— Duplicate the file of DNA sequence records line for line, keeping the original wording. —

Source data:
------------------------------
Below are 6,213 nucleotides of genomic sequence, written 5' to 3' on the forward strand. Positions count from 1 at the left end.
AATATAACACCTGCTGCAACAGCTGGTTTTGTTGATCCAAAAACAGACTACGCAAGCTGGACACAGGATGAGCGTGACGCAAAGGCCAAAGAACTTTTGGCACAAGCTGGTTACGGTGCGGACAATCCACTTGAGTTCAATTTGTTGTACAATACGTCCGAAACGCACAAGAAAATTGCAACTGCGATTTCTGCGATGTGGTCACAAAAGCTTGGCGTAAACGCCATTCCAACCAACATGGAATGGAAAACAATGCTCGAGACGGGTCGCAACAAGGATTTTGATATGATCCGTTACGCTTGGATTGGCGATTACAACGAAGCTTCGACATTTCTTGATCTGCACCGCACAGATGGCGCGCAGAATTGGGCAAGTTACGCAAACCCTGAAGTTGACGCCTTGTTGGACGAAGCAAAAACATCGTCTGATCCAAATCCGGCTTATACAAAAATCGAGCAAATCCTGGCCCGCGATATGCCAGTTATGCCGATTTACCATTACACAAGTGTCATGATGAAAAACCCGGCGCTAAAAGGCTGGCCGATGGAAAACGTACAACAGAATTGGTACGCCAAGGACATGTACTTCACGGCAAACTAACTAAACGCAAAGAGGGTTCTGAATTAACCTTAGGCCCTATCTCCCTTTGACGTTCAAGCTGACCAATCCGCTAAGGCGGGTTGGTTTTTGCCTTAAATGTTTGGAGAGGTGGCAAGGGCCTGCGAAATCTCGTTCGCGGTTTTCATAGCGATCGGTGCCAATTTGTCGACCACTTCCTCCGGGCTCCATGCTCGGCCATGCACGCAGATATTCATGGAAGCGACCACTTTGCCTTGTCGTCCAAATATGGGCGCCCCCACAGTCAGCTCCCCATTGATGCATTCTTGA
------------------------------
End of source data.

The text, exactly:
Below are 6,213 nucleotides of genomic sequence, written 5' to 3' on the forward strand. Positions count from 1 at the left end.
AATATAACACCTGCTGCAACAGCTGGTTTTGTTGATCCAAAAACAGACTACGCAAGCTGGACACAGGATGAGCGTGACGCAAAGGCCAAAGAACTTTTGGCACAAGCTGGTTACGGTGCGGACAATCCACTTGAGTTCAATTTGTTGTACAATACGTCCGAAACGCACAAGAAAATTGCAACTGCGATTTCTGCGATGTGGTCACAAAAGCTTGGCGTAAACGCCATTCCAACCAACATGGAATGGAAAACAATGCTCGAGACGGGTCGCAACAAGGATTTTGATATGATCCGTTACGCTTGGATTGGCGATTACAACGAAGCTTCGACATTTCTTGATCTGCACCGCACAGATGGCGCGCAGAATTGGGCAAGTTACGCAAACCCTGAAGTTGACGCCTTGTTGGACGAAGCAAAAACATCGTCTGATCCAAATCCGGCTTATACAAAAATCGAGCAAATCCTGGCCCGCGATATGCCAGTTATGCCGATTTACCATTACACAAGTGTCATGATGAAAAACCCGGCGCTAAAAGGCTGGCCGATGGAAAACGTACAACAGAATTGGTACGCCAAGGACATGTACTTCACGGCAAACTAACTAAACGCAAAGAGGGTTCTGAATTAACCTTAGGCCCTATCTCCCTTTGACGTTCAAGCTGACCAATCCGCTAAGGCGGGTTGGTTTTTGCCTTAAATGTTTGGAGAGGTGGCAAGGGCCTGCGAAATCTCGTTCGCGGTTTTCATAGCGATCGGTGCCAATTTGTCGACCACTTCCTCCGGGCTCCATGCTCGGCCATGCACGCAGATATTCATGGAAGCGACCACTTTGCCTTGTCGTCCAAATATGGGCGCCCCCACAGTCAGCTCCCCATTGATGCATTCTTGA